Rodríguez announces meeting to withdraw controversial project and says there is no pretext to mobilize

The President of the Senate, Andrónico Rodríguez, announced that the next session of the House of Lords would “immediately” withdraw the bill against the legitimation of illegal profits and terrorist financing, so there should be no excuse for the mobilizations.

“In the next meeting it will be announced immediately and the draft law will be withdrawn. Then there would be no pretext to mobilize further,” said the authority at a press conference.

He later announced that Prime Minister María Nela Prada reported that afternoon on the executive’s decision to withdraw the law, which had mobilized various social and productive sectors.

Pointing out that it was a “joint decision” between the executive, who was the designer, and the legislature where the proposal was found, Rodríguez reported that several meetings were held between the morning and the afternoon of that Thursday, before the definition was made.

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He also stated that the bill against the legitimation of illicit profits was being used as an excuse and political “flag” for the opposition to try again to destabilize Luis Arce’s government.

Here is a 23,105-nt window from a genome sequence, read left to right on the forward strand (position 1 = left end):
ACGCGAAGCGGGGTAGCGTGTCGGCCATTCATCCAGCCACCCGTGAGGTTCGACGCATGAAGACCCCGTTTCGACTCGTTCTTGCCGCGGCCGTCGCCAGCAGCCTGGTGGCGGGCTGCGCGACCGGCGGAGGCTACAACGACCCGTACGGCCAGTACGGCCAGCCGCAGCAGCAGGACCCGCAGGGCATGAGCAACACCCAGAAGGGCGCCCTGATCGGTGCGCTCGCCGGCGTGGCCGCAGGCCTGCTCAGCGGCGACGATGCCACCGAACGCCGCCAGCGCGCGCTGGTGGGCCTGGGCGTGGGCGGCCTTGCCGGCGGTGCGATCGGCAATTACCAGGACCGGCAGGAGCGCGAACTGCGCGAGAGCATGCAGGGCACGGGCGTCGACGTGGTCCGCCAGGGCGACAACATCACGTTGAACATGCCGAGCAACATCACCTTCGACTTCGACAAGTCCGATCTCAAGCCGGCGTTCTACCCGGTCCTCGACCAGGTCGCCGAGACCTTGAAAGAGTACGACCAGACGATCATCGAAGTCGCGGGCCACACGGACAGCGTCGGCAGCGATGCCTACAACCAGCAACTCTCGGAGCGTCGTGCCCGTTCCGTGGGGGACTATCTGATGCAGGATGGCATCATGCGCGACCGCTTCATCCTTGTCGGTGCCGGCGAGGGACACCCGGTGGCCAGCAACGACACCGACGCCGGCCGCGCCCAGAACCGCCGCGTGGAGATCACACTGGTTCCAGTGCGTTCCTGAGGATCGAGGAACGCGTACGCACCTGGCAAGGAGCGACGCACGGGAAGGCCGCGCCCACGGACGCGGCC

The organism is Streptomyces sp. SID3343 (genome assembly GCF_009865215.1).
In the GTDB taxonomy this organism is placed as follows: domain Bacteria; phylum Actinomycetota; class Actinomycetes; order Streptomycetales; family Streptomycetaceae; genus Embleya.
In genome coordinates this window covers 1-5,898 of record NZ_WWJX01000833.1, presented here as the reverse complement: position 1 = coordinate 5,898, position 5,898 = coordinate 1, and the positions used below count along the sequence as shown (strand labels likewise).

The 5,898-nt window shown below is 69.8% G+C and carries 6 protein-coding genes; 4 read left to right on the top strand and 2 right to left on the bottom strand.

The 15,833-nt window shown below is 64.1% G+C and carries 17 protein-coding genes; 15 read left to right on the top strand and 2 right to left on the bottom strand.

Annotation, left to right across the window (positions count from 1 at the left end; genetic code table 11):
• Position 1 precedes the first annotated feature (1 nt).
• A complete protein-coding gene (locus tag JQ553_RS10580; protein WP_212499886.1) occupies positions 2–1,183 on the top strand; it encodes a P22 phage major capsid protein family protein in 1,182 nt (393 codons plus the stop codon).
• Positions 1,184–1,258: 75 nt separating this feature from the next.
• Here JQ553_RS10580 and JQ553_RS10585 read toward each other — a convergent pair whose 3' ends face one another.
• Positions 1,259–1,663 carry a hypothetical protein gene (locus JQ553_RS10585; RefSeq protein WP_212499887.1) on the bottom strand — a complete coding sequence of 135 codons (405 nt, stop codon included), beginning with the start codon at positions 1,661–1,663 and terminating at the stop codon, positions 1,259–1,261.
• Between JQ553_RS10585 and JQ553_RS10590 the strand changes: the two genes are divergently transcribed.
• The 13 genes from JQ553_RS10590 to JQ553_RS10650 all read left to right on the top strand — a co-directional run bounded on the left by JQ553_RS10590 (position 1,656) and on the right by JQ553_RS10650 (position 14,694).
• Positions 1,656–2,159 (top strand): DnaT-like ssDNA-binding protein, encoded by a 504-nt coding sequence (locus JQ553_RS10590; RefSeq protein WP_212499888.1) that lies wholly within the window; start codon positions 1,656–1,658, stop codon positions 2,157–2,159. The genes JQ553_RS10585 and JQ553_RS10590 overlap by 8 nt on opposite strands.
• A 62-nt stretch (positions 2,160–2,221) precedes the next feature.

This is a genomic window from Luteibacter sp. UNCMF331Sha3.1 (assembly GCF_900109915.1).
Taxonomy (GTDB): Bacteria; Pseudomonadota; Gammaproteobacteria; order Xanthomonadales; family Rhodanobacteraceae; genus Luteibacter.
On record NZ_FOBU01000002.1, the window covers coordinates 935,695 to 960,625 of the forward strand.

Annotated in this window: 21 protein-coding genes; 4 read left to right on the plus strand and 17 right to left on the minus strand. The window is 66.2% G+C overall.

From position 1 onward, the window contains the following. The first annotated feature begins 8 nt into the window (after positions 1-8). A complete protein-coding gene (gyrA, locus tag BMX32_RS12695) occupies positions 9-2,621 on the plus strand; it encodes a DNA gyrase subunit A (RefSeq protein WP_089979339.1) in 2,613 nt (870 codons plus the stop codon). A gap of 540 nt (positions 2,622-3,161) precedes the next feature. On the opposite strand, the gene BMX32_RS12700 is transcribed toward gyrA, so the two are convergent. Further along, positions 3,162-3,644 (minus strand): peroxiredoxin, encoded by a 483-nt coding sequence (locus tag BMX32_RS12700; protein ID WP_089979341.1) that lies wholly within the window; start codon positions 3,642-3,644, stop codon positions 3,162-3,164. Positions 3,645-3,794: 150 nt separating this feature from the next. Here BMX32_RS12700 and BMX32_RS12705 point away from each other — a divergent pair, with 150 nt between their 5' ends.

He noted that it started with comments on two articles on the 11th and 15th, but that the articles watched increased over the days, then to five, until they called for the entire bill to be annulled.

“We notice that the opposition is using it as a pretext and is starting to use (the project) as a political flag, to confuse it and to spread false information,” complained the legislature.

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This week the MAS decided to suspend consideration of the proposal in the Senate while a socialization process was opened, however the mobilized sectors refused to socialize a project that violates rights, freedoms and constitutional guarantees.

The Senate chief said the MAS ruler was predisposed to give “reliable” information, but the opposition was responsible for spreading “the bad information” around the country.

He blamed the opponents for using themselves as a political flag to mobilize through a “monumental campaign” against the government.

Transport companies and trade unionists in particular had announced mobilizations such as a 48-hour strike for next week; while other sectors declared a state of emergency.


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